TRAGIC DEATH: Caroline Pitt, whose death in a Byron Bay car accident last month continues to baffle her grieving family.
TRAGIC DEATH: Caroline Pitt, whose death in a Byron Bay car accident last month continues to baffle her grieving family.

Paramedics 'late' arriving at fatal crash

CAROLINE PITT lay injured in her car after it crashed in Byron Bay for more than 21 minutes before the local ambulance crew arrived.

Mrs Pitt, the well-known and much-loved Suffolk Park businesswoman, died after her Toyota Rav4 hit a power pole just before 1am on Saturday, August 22, leaving her family and the Byron Bay township in mourning.

Despite the short distance from the accident site to the local ambulance station, The Northern Star has learned paramedics arrived after other emergency service personnel because they had been held back by other jobs.

The exact cause of Mrs Pitt's death is still not known, but the Health Services Union (HSU) is blaming the Ambulance Service's priority response system for the delay in getting to her.

The Northern Star has been told the Byron Bay paramedics - there were only two rostered on that evening - were returning from a patient transfer to Tweed Heads when they were sent to a vomiting patient in Byron Bay who had been waiting around an hour for an ambulance.

Health Services Union North Coast organiser Ken McIntosh said that, under the Ambulance Service's medical priority dispatch system, the vomiting patient's status was downgraded to avoid having to bring in an on-call paramedic from another town while the Byron crew was returning from Tweed.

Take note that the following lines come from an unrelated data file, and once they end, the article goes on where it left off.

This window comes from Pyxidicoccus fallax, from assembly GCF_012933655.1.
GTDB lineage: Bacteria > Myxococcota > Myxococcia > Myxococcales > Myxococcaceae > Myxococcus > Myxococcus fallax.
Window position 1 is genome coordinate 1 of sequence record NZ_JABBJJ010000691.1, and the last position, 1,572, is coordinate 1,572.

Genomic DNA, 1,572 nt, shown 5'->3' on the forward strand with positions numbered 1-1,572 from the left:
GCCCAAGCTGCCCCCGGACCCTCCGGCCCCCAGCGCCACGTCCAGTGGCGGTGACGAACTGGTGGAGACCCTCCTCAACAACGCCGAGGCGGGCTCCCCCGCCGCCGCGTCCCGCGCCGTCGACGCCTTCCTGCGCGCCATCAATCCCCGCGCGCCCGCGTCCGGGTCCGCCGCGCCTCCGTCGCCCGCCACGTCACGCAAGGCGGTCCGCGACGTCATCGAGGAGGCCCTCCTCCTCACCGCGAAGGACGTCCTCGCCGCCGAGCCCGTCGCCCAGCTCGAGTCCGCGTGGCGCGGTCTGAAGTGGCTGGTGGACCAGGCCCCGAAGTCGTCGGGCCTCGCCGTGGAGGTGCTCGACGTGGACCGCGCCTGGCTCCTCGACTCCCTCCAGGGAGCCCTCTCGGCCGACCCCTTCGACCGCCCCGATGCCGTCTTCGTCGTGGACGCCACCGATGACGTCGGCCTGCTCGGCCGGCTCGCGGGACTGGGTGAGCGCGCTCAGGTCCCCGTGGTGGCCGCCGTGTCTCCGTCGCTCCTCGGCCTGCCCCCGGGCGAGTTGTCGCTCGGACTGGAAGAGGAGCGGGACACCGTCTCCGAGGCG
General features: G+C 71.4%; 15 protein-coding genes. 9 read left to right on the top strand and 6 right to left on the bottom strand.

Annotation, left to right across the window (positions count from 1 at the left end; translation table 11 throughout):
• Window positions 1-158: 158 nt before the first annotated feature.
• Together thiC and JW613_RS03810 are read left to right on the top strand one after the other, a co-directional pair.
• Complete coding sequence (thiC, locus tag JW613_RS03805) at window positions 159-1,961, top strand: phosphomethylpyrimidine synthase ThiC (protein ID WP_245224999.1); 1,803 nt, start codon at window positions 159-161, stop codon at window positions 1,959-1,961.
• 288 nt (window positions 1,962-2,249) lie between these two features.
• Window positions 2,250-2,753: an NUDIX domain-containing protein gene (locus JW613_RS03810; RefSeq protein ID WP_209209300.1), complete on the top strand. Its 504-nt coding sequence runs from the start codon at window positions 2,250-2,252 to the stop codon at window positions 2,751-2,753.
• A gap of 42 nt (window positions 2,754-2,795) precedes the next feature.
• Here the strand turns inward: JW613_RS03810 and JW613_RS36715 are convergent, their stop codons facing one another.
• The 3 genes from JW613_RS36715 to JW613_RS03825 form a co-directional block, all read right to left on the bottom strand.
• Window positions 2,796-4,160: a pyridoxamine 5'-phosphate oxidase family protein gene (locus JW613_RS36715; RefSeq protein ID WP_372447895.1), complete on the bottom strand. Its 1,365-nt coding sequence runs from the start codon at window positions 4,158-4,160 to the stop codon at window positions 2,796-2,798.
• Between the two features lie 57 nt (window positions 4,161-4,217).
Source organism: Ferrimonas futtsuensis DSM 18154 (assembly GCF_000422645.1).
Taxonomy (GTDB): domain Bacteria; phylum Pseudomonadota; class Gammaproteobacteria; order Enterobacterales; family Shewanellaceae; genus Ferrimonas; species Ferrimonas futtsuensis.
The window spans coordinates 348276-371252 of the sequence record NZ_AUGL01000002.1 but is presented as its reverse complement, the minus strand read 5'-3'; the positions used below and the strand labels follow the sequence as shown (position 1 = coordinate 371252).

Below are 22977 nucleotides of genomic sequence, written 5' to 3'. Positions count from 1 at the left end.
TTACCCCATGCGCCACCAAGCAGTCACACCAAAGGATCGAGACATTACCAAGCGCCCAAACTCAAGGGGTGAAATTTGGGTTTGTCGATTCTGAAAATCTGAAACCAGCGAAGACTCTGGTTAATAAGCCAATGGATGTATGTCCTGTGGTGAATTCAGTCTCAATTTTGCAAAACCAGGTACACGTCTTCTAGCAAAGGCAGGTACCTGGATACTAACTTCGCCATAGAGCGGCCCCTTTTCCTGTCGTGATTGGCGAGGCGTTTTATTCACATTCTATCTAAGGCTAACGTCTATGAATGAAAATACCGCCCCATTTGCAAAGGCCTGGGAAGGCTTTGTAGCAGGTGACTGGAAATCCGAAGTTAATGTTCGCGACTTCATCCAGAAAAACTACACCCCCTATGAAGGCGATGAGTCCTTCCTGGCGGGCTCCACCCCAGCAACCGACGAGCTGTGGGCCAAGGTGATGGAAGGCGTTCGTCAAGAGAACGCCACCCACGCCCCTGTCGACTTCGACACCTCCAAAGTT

“My understanding was that the vomiting patient was priority one, but they changed it to two,” he said.

“They did it in my view to avoid having to call out an on-call vehicle.

“The available vehicle was called to that, which then caused a delay in responding to the motor vehicle accident,” Mr McIntosh said.

Although there is no suggestion 56-year-old Mrs Pitt's life could have been saved, witnesses have told The Northern Star she only went into cardiac arrest as the paramedics arrived.

Her family is still struggling to come to terms with her death and waiting for answers, but was happy with the ambulance response time that night.

“No, no. They arrived really quickly. And the police too. The helicopter was there by the time they were putting her in the ambulance,” Mrs Pitt's daughter, Tanya Pearson, said.

Comment is being sought from the Ambulance Service of NSW today.



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